Massachusetts Gets the Gold for Health Insurance Cost!

(This is an example of when #winning is actually a big #fail – promoted by Rob “EaBo Clipper” Eno)

However, this gold medal is one we wish we could return. Kaiser Family Foundation released a report that captures the wide ranging differences in health insurance premiums across the country. Massachusetts led the pack with an average individual insurance premium topping $437 per person per month. This is almost double the national average. (According to state figures, the average monthly cost for a family is $1,189 or $14,268 a year.)

It should be noted that the Kaiser report does acknowledge the many factors that lead to high insurance costs, such as cost of living, patient cost-sharing, generosity of benefits, the base cost of care, age-based demographics, and cost control efforts. As a result, most of the Northeast is considered expensive.

From a local perspective, this report should be juxtaposed with news this week that health insurers accepted “less than adequate rates” for increases in premiums for small businesses and individuals. While at first blush we want to cheer this relief for small companies, the victory is a mirage. Because of political pressure, insurers under priced their plans this year, but will most likely pass on the cost to other customers or back to small businesses in future years. This is not a solution to the health care cost problem, but unfortunately this point is lost on most of the Legislature and the Governor.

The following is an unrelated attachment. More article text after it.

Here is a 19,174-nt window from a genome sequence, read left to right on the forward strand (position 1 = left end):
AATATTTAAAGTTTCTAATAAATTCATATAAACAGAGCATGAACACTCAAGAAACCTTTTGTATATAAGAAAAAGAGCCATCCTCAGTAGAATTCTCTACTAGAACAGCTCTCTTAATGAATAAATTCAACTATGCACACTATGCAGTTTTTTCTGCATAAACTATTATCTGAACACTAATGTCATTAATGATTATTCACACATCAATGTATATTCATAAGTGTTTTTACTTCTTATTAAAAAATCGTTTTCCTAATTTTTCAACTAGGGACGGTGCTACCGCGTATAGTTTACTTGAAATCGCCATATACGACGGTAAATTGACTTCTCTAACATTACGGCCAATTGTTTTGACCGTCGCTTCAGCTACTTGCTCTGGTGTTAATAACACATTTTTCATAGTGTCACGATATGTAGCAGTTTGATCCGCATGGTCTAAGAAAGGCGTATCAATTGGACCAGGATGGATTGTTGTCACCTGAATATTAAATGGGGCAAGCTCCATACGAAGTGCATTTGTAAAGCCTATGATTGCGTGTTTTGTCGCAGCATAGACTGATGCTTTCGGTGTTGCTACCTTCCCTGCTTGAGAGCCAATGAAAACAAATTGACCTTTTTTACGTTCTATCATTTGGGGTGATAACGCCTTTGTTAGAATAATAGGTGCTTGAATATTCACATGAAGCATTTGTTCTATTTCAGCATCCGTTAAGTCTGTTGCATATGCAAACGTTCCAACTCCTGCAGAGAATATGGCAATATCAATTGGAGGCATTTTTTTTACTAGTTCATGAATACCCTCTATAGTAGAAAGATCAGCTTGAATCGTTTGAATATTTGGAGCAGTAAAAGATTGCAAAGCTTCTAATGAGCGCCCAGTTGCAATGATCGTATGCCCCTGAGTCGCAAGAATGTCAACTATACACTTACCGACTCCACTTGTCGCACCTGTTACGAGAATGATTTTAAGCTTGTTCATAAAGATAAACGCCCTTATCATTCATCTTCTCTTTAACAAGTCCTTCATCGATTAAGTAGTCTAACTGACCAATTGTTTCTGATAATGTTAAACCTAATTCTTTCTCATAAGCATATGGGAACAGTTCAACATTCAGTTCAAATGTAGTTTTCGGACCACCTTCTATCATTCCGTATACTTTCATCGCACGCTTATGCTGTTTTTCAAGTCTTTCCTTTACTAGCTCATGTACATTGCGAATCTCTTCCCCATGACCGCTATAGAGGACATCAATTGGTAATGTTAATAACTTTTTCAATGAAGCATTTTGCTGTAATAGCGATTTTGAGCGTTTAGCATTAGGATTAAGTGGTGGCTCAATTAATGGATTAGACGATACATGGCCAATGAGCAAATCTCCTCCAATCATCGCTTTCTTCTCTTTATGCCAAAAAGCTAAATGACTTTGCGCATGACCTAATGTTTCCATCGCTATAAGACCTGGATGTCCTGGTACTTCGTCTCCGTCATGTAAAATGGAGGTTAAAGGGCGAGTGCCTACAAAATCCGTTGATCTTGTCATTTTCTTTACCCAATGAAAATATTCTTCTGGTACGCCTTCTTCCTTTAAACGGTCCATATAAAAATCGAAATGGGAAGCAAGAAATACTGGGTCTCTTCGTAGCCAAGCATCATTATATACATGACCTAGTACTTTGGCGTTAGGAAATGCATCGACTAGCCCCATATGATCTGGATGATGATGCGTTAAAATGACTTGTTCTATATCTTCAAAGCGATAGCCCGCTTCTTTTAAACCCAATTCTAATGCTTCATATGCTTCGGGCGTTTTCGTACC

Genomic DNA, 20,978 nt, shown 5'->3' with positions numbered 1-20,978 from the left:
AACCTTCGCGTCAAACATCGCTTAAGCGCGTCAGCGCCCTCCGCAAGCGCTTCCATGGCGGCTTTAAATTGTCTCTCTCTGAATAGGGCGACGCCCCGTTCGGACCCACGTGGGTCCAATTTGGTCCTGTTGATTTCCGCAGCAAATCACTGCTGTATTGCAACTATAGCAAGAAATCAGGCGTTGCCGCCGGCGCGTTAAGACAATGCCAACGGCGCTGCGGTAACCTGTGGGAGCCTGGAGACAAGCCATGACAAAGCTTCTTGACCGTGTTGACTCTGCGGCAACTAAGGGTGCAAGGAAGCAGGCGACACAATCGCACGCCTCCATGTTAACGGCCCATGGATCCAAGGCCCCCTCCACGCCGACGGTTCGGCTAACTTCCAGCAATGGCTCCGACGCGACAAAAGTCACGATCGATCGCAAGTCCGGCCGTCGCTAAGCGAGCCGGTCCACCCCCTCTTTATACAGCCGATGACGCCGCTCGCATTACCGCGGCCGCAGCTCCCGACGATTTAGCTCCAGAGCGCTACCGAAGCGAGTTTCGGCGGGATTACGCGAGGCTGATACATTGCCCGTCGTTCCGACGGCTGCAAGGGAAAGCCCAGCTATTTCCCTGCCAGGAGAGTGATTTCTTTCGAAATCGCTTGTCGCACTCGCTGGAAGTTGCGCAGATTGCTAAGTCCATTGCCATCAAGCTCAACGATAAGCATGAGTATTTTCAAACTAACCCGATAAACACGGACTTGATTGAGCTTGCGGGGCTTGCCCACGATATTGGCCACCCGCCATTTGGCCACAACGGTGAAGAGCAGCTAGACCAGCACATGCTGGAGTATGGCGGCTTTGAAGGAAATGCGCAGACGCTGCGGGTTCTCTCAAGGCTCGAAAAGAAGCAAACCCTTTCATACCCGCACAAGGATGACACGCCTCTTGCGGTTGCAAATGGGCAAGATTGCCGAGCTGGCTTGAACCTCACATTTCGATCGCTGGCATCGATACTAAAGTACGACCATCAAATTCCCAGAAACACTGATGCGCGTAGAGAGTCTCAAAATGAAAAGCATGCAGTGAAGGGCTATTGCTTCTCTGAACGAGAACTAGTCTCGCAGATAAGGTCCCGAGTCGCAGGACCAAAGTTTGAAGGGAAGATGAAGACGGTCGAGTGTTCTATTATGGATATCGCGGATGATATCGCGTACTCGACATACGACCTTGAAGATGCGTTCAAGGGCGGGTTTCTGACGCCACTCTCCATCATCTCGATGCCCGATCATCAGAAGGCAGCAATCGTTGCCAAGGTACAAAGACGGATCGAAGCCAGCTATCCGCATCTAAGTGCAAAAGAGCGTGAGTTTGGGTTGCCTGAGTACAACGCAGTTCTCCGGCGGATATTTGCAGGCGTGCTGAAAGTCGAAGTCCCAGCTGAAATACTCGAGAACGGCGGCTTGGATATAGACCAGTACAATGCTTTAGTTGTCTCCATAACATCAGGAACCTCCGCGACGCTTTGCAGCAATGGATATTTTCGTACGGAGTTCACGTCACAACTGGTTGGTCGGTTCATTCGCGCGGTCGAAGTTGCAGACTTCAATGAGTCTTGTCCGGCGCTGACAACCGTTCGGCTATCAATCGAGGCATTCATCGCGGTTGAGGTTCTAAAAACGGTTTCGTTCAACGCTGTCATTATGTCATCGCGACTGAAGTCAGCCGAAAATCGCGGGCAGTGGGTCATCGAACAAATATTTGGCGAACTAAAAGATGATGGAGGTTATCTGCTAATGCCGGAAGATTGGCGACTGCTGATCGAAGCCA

From a national policy perspective, the Kaiser report is interesting because it will provide a baseline to measure changes in premiums after Obamacare is fully implemented.

I have written numerous times about the concern of “insurance reforms” being forced down on other states and resulting rise of prices in those states. In the Commonwealth, there is a real lack of understanding by policy makers in regards to how market regulations, such as guarantee issue, coverage mandates, and community rating can increase the cost of insurance. Other states are about to find out in 2014.

The Democratic Congress included in the ACA these “market reforms” and a recent report out of the Office of the Actuary in the Centers for Medicare and Medicaid Services, highlighted in their annual projections the continued upward trend in national health care spending. The report projected that Obamacare will dramatically increase the growth rate of health care spending in the near-term.

The growth rate by 2014 will approach 14 percent, compared to 3.5 percent, if Obamacare had never been implemented. This graph appeared in the July issue of Health Affairs and illustrates the point. Blue is without Obamacare, Red is with.

 

CMS projections

 This certainly will call into question the President’s 2008 claim that “Under [our] plan, if you like your current health insurance, nothing changes, except your costs will go down by as much as $2,500 per year.”

Follow Josh on Twitter: @josharchambault

Crossposted on Pioneer Institute Blog

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